Prior to going to Phoenix young Dick spent some time at Hazelwood Sanatorium.  He and his mother resided in Belgravia Court, but when his condition became such that the physicians recommended the climate of Arizona as the only possibility to prolong life, Mrs. Dick closed her home and went with her son to the West.

Elvira Miller Slaughter, who wrote the poem for Elcey Dick, also wrote one for Thomas

The Courier Journal, Louisville, Jefferson County, Kentucky

Sunday, June 24, 1917

In Memory of Thomas P. Dick, Called Home June 5, 1917

With me in the light of the spring

Mid the sunshine and songs of the day

His sweet angel sister had given him warning,

And he whispered, “She calls me – yes, calls me away.”

Oh, darling mother, your love seeks to hold me;

I’m longing for rest and I care not to roam

She reaches to bend arms to greet and enfold me

That he called country, the angels call home.

 

And wishing to go where her dear hand shall guide me,

Where the flowers never fade and the sky’s always blue;

Some day with sister all smiling beside me

I shall come back, dear mother, softly calling for you –

Calling for you, all alone, brokenhearted,

Calling out where the sunlight is falling like rain

Oh, in that land where no fond hearts are parted

You shall hold and enfold us and love us again.

This poem is very faded, but I believe this is the gist of it.  Elvira Miller Slaughter was a poet, worked for a newspaper and wrote “The Tattler” column until her marriage.  She wrote sweet poems like the two above, but also more controversial ones about women in the workplace and prohibition.  I’m sure she must have written something about women’s rights to vote!  These poems are very traditional for this time period.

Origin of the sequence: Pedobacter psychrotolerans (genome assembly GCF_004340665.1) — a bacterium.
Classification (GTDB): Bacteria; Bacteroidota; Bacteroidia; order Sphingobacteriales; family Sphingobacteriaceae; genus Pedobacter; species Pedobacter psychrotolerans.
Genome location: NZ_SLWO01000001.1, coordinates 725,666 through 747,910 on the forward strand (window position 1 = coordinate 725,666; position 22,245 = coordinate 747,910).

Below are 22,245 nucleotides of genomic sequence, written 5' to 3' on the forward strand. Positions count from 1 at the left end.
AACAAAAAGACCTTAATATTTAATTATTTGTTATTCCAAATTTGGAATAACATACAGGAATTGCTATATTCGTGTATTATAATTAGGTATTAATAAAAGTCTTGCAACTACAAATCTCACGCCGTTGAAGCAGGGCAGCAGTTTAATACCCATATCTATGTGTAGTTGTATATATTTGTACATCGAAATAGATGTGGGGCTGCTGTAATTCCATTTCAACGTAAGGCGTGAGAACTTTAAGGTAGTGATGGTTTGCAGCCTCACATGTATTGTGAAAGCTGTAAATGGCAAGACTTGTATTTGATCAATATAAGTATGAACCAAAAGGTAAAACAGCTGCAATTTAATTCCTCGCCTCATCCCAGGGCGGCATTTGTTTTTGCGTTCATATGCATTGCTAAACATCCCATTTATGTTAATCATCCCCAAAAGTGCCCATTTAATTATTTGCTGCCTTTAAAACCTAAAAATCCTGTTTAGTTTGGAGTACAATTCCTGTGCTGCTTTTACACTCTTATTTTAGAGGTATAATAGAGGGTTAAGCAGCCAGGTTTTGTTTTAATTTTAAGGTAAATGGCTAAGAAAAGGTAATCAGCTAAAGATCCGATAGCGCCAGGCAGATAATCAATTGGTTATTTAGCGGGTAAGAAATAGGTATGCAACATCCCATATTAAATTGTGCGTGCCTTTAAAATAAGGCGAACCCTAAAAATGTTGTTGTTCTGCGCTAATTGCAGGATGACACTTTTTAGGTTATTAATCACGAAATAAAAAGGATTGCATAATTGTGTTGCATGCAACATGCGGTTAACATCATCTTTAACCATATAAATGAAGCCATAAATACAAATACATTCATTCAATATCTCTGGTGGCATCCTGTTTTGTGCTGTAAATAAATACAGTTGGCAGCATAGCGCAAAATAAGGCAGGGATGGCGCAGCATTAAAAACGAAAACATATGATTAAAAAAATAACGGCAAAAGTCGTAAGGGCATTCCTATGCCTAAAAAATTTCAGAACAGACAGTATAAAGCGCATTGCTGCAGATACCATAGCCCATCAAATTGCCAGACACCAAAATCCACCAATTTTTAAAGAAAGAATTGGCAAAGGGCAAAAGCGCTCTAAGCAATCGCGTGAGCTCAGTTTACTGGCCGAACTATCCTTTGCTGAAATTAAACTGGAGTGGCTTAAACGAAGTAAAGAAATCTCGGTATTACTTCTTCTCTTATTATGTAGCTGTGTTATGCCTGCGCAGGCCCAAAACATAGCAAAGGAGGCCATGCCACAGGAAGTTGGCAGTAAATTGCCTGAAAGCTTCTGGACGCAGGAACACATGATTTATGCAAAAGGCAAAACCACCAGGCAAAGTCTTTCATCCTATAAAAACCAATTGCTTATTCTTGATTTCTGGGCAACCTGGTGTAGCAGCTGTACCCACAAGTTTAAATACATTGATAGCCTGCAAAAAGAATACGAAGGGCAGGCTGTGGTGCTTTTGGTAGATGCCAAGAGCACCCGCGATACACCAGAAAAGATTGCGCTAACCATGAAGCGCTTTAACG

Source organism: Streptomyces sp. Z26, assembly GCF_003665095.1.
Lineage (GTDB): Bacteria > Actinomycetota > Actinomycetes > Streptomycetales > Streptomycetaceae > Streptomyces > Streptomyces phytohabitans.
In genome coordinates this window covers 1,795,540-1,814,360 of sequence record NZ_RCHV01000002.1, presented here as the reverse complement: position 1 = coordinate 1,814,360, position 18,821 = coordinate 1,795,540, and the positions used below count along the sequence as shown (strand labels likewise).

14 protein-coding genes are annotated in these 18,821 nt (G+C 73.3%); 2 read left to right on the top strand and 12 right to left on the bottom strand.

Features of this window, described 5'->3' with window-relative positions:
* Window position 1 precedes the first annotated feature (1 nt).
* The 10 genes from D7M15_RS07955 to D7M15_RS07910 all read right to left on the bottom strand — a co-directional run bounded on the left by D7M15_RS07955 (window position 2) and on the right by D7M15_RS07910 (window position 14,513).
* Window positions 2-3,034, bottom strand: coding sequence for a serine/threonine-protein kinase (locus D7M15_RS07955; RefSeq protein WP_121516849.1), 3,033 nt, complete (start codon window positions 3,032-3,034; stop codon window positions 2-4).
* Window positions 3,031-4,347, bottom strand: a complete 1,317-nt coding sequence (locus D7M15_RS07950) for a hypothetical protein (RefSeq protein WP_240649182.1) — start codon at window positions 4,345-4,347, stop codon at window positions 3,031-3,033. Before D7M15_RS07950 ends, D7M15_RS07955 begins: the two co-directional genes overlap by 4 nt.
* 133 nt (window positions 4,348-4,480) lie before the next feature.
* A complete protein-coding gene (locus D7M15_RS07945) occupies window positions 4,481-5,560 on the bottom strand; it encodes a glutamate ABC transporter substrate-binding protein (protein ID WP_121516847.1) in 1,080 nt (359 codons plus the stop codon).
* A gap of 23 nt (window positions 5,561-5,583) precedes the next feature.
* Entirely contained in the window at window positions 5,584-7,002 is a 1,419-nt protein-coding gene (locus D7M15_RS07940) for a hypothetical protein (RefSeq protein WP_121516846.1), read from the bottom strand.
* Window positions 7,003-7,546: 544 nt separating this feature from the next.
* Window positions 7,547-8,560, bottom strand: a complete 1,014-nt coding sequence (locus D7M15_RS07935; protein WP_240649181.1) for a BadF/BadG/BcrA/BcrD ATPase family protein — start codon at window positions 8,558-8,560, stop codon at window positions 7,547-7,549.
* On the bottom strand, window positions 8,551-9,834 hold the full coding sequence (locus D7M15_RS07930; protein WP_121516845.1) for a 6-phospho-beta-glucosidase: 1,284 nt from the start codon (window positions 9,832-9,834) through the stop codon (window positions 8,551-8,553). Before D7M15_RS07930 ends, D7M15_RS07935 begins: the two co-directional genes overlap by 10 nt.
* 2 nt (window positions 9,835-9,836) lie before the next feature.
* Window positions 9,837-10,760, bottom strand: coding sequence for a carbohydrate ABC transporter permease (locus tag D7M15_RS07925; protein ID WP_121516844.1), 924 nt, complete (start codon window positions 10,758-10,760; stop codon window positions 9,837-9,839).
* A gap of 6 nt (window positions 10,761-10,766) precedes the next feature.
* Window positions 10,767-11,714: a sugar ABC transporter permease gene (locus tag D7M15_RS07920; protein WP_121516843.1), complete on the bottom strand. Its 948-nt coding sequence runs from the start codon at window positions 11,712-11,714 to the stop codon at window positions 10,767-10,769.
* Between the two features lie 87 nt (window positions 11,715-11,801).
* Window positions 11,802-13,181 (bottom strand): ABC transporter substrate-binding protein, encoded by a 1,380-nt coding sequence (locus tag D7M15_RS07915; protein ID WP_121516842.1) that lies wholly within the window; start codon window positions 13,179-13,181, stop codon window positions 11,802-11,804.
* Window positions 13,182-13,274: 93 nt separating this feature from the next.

In the next post we will dig deeper into the Dick family of Louisville.

4 replies »

  1. The real-life Little Colonel, Harriet “Hattie” Cochran, married a Albert Conrad Dick of Louisville. Is his family the same as the Dick family featured in your article? As a fan of Annie Fellows Johnston’s Little Colonel books when I was a child growing up in Jeffersontown, 13 miles south of Pewee Valley, I was happy to discover that Hattie Cochran Dick is a cousin of mine!

      • Here is my tree on Ancestry—I haven’t really done any research on the Little Colonel’s inlaws, as you will see:

        https://www.ancestry.com/family-tree/tree/31832383/family?cfpid=292192434491

        Her kinship to me is as follows:

        Harriet Hoadley Cochran , Little Colonel 1890-1975
        5th cousin 2x removed
        Amelia Neville Weissinger 1867-1934
        Mother of Harriet Hoadley Cochran , Little Colonel
        George Washington Weissinger 1836-1903 [the Old Colonel]
        Father of Amelia Neville Weissinger
        Amanthus Bullitt 1811-1850
        Mother of George Washington Weissinger
        Anne Amelia Neville 1780-1854
        Mother of Amanthus Bullitt
        Joseph Neville 1733-1819
        Father of Anne Amelia Neville
        JOSEPH NEVILLE 1707-1783<–Most Recent Common Ancestor
        Father of Joseph Neville
        ANN "NANCY" NEVILLE 1735-1824
        Daughter of JOSEPH NEVILLE
        SARAH NEVILLE O'BANNON 1770-1848
        Daughter of ANN "NANCY" NEVILLE
        SAMUEL PEPPER 1802-1874
        Son of SARAH NEVILLE O'BANNON
        MARY LOUISA PEPPER 1834-1874
        Daughter of SAMUEL PEPPER
        ROBERT PEPPER McCOUN 1860-1940
        Son of MARY LOUISA PEPPER
        LUCY ETHEL McCOUN 1896-1985
        Daughter of ROBERT PEPPER McCOUN
        RAYMOND THOMAS HORTON 1914-1987
        Son of LUCY ETHEL McCOUN
        Linda Rae Horton

Any thoughts?

Fill in your details below or click an icon to log in:

WordPress.com Logo

You are commenting using your WordPress.com account. Log Out /  Change )

Google photo

You are commenting using your Google account. Log Out /  Change )

Twitter picture

You are commenting using your Twitter account. Log Out /  Change )

Facebook photo

You are commenting using your Facebook account. Log Out /  Change )

Connecting to %s